My take away was that it wasn't about the features, coolness, or "quality" of the car. It wasn't about the "best car with features". It was all about what was the safest car in terms of quality and repetitive use/memory that was most important. At dad's age he didn't need to learn a lot more about how to use a car to get from point A to point B. It was about getting a car that would serve him.

One person's story. All the best.

User avatar
badbreath
Posts: 919
Joined: Mon Jul 18, 2016 7:50 pm

Re: car at 80

Post by badbreath » Wed Apr 18, 2018 6:32 pm

My Dad at 89 years old mostly uses Uber and Lift.
“While money can’t buy happiness, it certainly lets you choose your own form of misery.” Groucho Marx

RudyS
Posts: 1373
Joined: Tue Oct 27, 2015 10:11 am

Re: car at 80

Post by RudyS » Wed Apr 18, 2018 9:28 pm

Chronological age isn't necessarily a good predictor of how well (safely) a person can drive. Some people should never drive because they are too easily distracted. Or are prone to text while driving. Some have vision problems that aren't corrected well. Some can't hear when an emergency vehicle is coming near.

MathWizard
Posts: 3093
Joined: Tue Jul 26, 2011 1:35 pm

Re: car at 80

Post by MathWizard » Wed Apr 18, 2018 10:51 pm

mouses wrote:
Tue Apr 17, 2018 10:51 pm
MathWizard wrote:
Tue Apr 17, 2018 5:57 pm
We just bought a Buick, all of ours turn the light off automatically,
and all have traction control which is really helpful when getting going on
hard snow or ice.

Many of the models we test drove had features like
lane departure warning
adaptive cruise

These can be quite helpful, though we did not buy a car with these.
We bought a less expensive version, with the intent that our next car will have
much more automated driving features (lane keeping and adaptive cruise at least,
though I'd love to punch in an address into my GPS and have the car drive me there.
Car and Chauffeur in one, it just doesn't open the door for me.)
Which Buick do you have?
2015 Buick Lacrosse .

Bought it last summer with under 10K miles.
It also has remote start / remote lock through an app on our iPhones.

My wife loves it. I'm still driving my 2002 Buick LeSabre Limited with over 100K miles.

We gave our youngest my wife's 2001 Buick Century Limited.
All 3 Buicks have automatic lights and traction control.

My wife and I have OnStar installed, but not activated. It came with the car.

CurlyDave
Posts: 755
Joined: Thu Jul 28, 2016 11:37 am

Re: car at 80

Post by CurlyDave » Wed Apr 18, 2018 11:20 pm

jabberwockOG wrote:
Tue Apr 17, 2018 7:33 am
I suggest you get a new Subaru sedan or SUV. All Subaru models have four wheel drive, even the sedans, and they all have a lot of latest safety features. If I was forced to live in a snow belt climate, there is no way I'd spend winter driving any thing but a four wheel drive vehicle.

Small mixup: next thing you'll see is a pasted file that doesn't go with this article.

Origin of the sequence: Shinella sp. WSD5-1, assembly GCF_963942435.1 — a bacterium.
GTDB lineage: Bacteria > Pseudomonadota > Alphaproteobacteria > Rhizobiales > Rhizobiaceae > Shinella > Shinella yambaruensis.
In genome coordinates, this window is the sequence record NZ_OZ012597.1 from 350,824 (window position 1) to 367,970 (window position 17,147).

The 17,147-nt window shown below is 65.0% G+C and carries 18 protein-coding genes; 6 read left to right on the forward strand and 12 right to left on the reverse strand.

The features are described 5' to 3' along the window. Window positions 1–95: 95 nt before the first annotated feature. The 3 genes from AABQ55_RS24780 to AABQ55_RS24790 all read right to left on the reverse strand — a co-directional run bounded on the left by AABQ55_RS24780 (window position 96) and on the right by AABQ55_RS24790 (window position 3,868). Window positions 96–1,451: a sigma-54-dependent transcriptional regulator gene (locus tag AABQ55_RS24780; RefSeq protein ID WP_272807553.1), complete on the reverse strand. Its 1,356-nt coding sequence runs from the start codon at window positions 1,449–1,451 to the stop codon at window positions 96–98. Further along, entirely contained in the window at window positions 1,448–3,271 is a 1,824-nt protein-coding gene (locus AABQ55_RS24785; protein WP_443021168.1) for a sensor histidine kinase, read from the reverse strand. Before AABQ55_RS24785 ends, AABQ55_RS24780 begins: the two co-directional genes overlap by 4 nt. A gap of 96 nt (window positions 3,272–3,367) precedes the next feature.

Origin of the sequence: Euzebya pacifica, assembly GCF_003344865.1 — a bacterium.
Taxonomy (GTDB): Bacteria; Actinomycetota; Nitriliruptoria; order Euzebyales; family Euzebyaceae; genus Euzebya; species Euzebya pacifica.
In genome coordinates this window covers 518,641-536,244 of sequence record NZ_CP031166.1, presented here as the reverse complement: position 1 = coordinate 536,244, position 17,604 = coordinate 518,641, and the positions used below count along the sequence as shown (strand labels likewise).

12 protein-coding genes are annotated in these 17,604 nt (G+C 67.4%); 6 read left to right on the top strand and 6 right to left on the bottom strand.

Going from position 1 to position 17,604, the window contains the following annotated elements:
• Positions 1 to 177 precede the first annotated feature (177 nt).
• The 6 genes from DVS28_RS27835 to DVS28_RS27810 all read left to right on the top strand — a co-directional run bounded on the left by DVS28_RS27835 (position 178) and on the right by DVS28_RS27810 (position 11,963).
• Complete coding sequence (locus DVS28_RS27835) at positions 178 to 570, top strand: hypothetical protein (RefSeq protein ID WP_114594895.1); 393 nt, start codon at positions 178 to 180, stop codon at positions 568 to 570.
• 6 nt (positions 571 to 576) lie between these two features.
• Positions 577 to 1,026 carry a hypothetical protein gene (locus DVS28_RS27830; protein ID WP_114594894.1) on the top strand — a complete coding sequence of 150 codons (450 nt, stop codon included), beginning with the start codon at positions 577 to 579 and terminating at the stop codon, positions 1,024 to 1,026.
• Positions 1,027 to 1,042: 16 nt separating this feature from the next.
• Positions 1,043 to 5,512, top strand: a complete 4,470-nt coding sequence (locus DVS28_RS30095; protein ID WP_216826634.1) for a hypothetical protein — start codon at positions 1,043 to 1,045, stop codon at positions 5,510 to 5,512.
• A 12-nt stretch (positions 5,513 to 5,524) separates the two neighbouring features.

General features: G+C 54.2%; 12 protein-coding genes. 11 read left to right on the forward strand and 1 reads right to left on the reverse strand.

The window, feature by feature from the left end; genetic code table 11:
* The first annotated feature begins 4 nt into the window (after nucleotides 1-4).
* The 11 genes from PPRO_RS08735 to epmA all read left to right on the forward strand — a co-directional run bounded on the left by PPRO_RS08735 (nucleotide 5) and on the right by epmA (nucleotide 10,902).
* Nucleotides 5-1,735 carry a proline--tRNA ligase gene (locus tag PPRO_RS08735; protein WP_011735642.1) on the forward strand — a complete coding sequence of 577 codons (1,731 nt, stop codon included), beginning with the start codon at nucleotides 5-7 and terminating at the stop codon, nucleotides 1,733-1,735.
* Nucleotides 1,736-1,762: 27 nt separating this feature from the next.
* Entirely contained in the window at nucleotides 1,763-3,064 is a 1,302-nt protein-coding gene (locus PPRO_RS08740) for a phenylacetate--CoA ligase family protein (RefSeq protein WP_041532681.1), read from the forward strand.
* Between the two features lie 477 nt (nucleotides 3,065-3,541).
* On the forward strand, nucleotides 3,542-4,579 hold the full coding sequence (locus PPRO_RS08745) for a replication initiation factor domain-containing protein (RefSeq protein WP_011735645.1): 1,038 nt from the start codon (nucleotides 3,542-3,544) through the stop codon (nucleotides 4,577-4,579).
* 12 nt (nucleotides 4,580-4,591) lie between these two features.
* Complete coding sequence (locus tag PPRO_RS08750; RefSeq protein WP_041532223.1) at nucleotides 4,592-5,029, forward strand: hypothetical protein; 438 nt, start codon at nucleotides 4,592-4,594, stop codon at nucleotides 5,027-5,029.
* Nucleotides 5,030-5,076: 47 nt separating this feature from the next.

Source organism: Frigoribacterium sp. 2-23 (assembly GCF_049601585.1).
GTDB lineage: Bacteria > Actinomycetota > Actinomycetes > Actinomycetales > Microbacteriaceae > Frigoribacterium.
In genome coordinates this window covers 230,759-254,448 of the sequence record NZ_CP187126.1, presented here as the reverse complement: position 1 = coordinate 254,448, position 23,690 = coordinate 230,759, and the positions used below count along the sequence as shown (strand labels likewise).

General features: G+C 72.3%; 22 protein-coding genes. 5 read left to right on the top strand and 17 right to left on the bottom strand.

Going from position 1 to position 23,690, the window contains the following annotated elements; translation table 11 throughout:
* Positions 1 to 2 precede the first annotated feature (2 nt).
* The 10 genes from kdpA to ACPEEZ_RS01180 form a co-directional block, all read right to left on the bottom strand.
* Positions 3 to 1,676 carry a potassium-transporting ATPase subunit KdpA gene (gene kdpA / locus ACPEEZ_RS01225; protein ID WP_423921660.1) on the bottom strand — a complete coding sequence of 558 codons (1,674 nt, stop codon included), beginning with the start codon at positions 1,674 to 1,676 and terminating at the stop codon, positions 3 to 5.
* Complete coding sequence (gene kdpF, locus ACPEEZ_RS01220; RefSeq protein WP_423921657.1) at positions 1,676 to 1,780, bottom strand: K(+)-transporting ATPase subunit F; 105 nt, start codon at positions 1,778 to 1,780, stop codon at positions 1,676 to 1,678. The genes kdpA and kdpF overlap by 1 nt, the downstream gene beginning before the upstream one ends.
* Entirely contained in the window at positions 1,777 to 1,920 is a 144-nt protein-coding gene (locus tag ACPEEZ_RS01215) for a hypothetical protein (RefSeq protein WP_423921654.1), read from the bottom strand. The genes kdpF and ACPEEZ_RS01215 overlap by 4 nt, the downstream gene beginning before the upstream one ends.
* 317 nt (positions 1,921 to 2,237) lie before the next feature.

+1

I have an Outback with the eyesight system. It is just like having a copilot that never gets distracted.

Car in front stops -- Suby stops for me. Someone pulls out in front going real slow -- Suby slows down. I noticed both things and would have stopped in time, but the car did it for me.

Today I was out looking at a piece of rural real estate and was trying to turn around in a narrow dirt driveway. Backing up and there is a low stump I can't see due to brush. Suddenly there is a grinding noise and the car has detected the obstacle and put on the brakes.

No it isn't a luxury car, but the benefits of the safety features are enormous. And, it is the best snow car I have ever had.

LadyIJ
Posts: 525
Joined: Thu Mar 06, 2014 8:00 pm

Re: car at 80

Post by LadyIJ » Thu Apr 19, 2018 6:53 am

rralex1 wrote:
Wed Apr 18, 2018 6:24 pm
For what it's worth my father drove until he was 96. He did it effectively. At 91 he had his first accident ever. I hope my track record ends up being as good. Shortly after that, an uncle "selected" a car for him and drove it to the house sharing that it was such a great car he would buy it back if dad didn't feel it was so. It was a newer model car much in demand. It also had many options.

When I spoke with dad in private I asked him how comfortable he felt with the car. The bottom line became clear that he thought it was great, but was struggling with understanding all the "new features and accouterments". It was unfamiliar to him. Things netted out to him not taking the car (which was a bit awkward), and having me help him buy the same kind of car he had prior to his one accident. It was a nice non dressed out but fully equipped Honda Accord. He drove for another 5 years no kidding, with no accidents and shut her down when he was encouraged to do so. He lived til 102.

My take away was that it wasn't about the features, coolness, or "quality" of the car. It wasn't about the "best car with features". It was all about what was the safest car in terms of quality and repetitive use/memory that was most important. At dad's age he didn't need to learn a lot more about how to use a car to get from point A to point B. It was about getting a car that would serve him.

One person's story. All the best.
Thanks - excellent points on the new "accouterments". They can distract.